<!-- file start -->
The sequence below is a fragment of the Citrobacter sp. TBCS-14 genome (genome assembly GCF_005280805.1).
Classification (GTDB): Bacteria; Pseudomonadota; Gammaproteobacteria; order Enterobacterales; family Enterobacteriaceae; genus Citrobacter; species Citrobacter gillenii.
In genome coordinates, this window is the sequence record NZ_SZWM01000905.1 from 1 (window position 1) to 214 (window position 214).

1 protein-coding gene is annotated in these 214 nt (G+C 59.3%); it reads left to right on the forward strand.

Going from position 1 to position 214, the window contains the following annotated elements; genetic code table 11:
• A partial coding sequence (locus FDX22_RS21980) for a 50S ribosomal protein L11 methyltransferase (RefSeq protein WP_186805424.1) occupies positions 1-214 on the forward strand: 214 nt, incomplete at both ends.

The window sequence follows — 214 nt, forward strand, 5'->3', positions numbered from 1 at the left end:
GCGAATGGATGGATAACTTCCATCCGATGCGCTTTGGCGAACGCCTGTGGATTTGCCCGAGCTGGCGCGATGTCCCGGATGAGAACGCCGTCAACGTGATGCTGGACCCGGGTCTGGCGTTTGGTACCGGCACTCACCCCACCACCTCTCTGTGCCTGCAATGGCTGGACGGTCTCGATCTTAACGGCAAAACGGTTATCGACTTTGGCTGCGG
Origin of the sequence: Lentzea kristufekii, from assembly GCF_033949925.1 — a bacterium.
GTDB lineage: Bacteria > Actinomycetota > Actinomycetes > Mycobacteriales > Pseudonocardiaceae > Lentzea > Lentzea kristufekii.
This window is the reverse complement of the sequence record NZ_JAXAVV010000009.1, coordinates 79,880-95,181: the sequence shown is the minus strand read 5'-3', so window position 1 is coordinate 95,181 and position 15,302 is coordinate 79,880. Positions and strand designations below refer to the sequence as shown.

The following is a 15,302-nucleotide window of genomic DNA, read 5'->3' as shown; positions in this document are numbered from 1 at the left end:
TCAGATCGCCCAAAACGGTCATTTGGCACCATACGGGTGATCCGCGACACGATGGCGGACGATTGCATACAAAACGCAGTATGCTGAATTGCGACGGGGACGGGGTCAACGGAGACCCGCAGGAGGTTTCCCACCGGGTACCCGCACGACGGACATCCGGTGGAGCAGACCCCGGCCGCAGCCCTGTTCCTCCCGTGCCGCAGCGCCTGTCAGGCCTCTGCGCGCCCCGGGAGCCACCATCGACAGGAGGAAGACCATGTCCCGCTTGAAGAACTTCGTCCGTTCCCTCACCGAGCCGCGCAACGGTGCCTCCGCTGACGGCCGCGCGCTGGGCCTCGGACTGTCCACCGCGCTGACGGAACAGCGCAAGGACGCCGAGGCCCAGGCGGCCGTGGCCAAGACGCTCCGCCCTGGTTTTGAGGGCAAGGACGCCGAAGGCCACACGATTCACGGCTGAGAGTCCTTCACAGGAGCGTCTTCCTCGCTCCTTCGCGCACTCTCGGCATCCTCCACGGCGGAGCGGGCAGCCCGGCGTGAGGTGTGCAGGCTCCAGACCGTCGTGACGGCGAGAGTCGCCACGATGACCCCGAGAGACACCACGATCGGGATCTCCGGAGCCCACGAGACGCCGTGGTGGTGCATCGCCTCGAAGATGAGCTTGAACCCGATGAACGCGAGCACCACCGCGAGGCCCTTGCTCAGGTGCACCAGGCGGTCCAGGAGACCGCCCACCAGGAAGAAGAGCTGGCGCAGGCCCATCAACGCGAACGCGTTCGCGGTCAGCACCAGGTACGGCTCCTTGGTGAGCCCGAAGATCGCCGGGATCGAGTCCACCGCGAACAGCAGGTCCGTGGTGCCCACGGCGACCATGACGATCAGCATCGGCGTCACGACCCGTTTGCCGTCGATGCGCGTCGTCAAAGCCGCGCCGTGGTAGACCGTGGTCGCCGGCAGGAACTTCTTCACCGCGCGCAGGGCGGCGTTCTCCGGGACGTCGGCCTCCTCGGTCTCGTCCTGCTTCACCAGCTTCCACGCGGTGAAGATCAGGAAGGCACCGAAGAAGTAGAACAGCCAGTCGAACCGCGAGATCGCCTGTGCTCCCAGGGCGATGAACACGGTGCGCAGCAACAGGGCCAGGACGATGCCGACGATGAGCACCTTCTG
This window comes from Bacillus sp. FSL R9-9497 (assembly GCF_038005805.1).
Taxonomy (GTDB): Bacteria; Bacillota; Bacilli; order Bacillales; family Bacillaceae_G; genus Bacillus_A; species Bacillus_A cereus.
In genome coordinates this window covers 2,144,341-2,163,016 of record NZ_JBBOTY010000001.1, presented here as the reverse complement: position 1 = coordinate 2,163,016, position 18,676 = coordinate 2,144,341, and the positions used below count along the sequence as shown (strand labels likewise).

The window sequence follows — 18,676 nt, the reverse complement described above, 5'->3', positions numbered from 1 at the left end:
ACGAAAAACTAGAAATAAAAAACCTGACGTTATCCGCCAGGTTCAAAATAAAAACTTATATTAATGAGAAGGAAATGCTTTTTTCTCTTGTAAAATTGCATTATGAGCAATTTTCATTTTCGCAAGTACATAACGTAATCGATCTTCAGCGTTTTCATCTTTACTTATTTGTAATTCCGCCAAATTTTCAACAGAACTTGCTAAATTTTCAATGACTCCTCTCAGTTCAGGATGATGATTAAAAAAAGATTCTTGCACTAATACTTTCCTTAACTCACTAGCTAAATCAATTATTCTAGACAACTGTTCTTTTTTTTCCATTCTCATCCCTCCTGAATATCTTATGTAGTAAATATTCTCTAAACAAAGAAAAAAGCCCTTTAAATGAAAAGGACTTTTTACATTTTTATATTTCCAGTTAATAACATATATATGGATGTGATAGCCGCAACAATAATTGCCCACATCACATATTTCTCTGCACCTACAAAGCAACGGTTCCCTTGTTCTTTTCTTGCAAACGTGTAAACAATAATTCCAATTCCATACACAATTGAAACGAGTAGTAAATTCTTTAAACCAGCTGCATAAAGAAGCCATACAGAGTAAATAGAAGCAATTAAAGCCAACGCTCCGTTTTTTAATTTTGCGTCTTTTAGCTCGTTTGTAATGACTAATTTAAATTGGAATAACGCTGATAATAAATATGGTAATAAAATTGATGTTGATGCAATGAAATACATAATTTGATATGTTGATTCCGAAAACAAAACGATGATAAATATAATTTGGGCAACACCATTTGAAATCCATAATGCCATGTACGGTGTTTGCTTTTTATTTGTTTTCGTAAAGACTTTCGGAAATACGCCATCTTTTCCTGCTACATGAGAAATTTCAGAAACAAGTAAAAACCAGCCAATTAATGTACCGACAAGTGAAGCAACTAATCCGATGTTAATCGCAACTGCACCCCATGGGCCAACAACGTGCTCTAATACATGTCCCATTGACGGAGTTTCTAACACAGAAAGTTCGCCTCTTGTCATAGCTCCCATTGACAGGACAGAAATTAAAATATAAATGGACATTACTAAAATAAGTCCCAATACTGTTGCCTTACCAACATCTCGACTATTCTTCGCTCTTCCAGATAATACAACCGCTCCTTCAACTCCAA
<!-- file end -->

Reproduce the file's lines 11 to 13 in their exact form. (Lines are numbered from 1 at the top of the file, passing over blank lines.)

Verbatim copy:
This window is the reverse complement of the sequence record NZ_JAXAVV010000009.1, coordinates 79,880-95,181: the sequence shown is the minus strand read 5'-3', so window position 1 is coordinate 95,181 and position 15,302 is coordinate 79,880. Positions and strand designations below refer to the sequence as shown.

The following is a 15,302-nucleotide window of genomic DNA, read 5'->3' as shown; positions in this document are numbered from 1 at the left end:
TCAGATCGCCCAAAACGGTCATTTGGCACCATACGGGTGATCCGCGACACGATGGCGGACGATTGCATACAAAACGCAGTATGCTGAATTGCGACGGGGACGGGGTCAACGGAGACCCGCAGGAGGTTTCCCACCGGGTACCCGCACGACGGACATCCGGTGGAGCAGACCCCGGCCGCAGCCCTGTTCCTCCCGTGCCGCAGCGCCTGTCAGGCCTCTGCGCGCCCCGGGAGCCACCATCGACAGGAGGAAGACCATGTCCCGCTTGAAGAACTTCGTCCGTTCCCTCACCGAGCCGCGCAACGGTGCCTCCGCTGACGGCCGCGCGCTGGGCCTCGGACTGTCCACCGCGCTGACGGAACAGCGCAAGGACGCCGAGGCCCAGGCGGCCGTGGCCAAGACGCTCCGCCCTGGTTTTGAGGGCAAGGACGCCGAAGGCCACACGATTCACGGCTGAGAGTCCTTCACAGGAGCGTCTTCCTCGCTCCTTCGCGCACTCTCGGCATCCTCCACGGCGGAGCGGGCAGCCCGGCGTGAGGTGTGCAGGCTCCAGACCGTCGTGACGGCGAGAGTCGCCACGATGACCCCGAGAGACACCACGATCGGGATCTCCGGAGCCCACGAGACGCCGTGGTGGTGCATCGCCTCGAAGATGAGCTTGAACCCGATGAACGCGAGCACCACCGCGAGGCCCTTGCTCAGGTGCACCAGGCGGTCCAGGAGACCGCCCACCAGGAAGAAGAGCTGGCGCAGGCCCATCAACGCGAACGCGTTCGCGGTCAGCACCAGGTACGGCTCCTTGGTGAGCCCGAAGATCGCCGGGATCGAGTCCACCGCGAACAGCAGGTCCGTGGTGCCCACGGCGACCATGACGATCAGCATCGGCGTCACGACCCGTTTGCCGTCGATGCGCGTCGTCAAAGCCGCGCCGTGGTAGACCGTGGTCGCCGGCAGGAACTTCTTCACCGCGCGCAGGGCGGCGTTCTCCGGGACGTCGGCCTCCTCGGTCTCGTCCTGCTTCACCAGCTTCCACGCGGTGAAGATCAGGAAGGCACCGAAGAAGTAGAACAGCCAGTCGAACCGCGAGATCGCCTGTGCTCCCAGGGCGATGAACACGGTGCGCAGCAACAGGGCCAGGACGATGCCGACGATGAGCACCTTCTG